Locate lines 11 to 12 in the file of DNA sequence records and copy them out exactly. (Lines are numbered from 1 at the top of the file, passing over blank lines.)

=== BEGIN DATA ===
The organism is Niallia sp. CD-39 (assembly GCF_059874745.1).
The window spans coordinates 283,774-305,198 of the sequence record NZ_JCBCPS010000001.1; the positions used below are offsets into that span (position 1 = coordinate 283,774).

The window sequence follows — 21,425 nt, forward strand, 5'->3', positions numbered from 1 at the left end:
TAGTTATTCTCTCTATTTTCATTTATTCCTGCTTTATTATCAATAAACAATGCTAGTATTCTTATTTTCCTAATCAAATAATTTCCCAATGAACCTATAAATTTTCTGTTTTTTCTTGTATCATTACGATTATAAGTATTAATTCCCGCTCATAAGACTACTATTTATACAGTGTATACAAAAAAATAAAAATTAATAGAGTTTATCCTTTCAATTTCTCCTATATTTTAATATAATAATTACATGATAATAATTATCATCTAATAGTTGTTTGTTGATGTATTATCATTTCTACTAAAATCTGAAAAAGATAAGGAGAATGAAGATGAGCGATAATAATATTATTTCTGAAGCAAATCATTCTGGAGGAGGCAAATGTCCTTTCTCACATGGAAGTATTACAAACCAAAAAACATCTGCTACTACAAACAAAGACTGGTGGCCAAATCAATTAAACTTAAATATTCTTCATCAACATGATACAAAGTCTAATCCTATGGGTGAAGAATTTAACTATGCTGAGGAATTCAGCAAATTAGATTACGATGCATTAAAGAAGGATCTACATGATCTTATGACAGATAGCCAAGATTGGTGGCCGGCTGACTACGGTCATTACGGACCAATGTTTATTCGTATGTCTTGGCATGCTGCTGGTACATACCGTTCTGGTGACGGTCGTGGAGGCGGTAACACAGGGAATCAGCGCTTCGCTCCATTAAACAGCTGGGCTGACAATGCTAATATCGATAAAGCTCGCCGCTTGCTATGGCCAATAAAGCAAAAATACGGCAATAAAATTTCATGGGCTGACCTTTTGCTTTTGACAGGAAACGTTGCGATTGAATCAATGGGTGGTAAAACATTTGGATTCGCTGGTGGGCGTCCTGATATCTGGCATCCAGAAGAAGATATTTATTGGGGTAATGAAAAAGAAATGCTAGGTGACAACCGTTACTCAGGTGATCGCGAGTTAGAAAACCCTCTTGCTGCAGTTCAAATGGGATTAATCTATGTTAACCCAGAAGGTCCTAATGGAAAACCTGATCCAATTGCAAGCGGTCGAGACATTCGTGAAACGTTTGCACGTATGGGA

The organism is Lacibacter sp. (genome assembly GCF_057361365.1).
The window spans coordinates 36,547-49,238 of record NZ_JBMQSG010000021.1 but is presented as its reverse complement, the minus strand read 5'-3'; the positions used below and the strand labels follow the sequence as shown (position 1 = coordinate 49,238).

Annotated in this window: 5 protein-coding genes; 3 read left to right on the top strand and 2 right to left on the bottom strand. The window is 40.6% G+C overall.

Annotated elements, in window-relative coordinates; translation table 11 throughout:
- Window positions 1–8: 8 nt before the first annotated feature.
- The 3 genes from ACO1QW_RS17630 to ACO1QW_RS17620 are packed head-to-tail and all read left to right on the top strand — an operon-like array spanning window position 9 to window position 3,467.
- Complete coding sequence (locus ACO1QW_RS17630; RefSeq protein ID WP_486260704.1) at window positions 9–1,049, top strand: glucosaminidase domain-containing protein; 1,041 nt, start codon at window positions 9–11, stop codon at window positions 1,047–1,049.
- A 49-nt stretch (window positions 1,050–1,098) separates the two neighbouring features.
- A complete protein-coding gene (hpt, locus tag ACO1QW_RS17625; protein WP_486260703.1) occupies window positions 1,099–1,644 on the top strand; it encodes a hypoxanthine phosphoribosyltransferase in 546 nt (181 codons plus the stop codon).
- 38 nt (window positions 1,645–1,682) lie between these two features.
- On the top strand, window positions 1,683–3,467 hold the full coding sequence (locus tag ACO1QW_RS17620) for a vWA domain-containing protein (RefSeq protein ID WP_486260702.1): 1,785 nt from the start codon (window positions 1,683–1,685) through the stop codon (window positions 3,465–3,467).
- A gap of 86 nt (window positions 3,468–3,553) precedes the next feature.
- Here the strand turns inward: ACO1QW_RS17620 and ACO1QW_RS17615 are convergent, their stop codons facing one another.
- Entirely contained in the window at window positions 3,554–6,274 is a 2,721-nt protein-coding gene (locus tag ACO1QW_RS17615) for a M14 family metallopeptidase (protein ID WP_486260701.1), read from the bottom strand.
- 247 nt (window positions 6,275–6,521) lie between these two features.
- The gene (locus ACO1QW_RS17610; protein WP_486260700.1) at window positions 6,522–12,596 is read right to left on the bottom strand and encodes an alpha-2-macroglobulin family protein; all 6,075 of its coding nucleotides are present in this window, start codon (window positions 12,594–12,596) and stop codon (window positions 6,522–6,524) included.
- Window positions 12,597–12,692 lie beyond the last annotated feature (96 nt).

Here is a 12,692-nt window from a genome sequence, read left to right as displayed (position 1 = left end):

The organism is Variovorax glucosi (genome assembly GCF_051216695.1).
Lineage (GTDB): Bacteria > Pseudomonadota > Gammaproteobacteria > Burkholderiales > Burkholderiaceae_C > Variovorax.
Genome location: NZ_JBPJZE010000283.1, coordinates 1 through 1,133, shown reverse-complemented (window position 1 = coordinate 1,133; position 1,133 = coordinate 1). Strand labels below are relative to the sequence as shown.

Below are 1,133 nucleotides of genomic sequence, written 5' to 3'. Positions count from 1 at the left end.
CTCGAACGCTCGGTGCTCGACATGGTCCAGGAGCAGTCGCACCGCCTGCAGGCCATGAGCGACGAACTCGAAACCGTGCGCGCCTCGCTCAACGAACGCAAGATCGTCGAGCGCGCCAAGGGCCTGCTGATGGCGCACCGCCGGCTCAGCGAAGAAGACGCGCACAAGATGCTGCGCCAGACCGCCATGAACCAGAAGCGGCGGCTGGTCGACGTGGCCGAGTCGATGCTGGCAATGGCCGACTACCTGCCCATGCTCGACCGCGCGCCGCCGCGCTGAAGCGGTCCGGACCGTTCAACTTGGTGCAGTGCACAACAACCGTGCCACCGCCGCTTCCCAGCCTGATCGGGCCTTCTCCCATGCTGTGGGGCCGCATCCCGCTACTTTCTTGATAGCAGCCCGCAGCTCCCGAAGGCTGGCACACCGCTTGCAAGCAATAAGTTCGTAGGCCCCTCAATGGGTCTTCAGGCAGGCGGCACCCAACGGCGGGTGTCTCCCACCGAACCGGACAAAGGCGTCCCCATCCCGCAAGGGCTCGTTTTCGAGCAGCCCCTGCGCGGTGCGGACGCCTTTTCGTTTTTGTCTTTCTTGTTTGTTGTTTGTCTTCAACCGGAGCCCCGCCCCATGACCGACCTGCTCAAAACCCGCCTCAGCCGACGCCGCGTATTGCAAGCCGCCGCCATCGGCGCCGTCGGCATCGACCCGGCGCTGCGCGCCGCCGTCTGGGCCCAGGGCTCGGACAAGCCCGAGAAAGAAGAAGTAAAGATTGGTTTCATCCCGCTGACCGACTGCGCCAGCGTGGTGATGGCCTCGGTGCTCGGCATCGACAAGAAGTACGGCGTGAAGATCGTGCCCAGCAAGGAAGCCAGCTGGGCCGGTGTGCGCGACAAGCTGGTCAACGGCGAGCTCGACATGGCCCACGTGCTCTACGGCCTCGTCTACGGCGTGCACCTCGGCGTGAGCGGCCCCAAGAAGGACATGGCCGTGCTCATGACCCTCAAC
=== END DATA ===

- Complete coding sequence (locus ACO1QW_RS17630; RefSeq protein ID WP_486260704.1) at window positions 9–1,049, top strand: glucosaminidase domain-containing protein; 1,041 nt, start codon at window positions 9–11, stop codon at window positions 1,047–1,049.
- A 49-nt stretch (window positions 1,050–1,098) separates the two neighbouring features.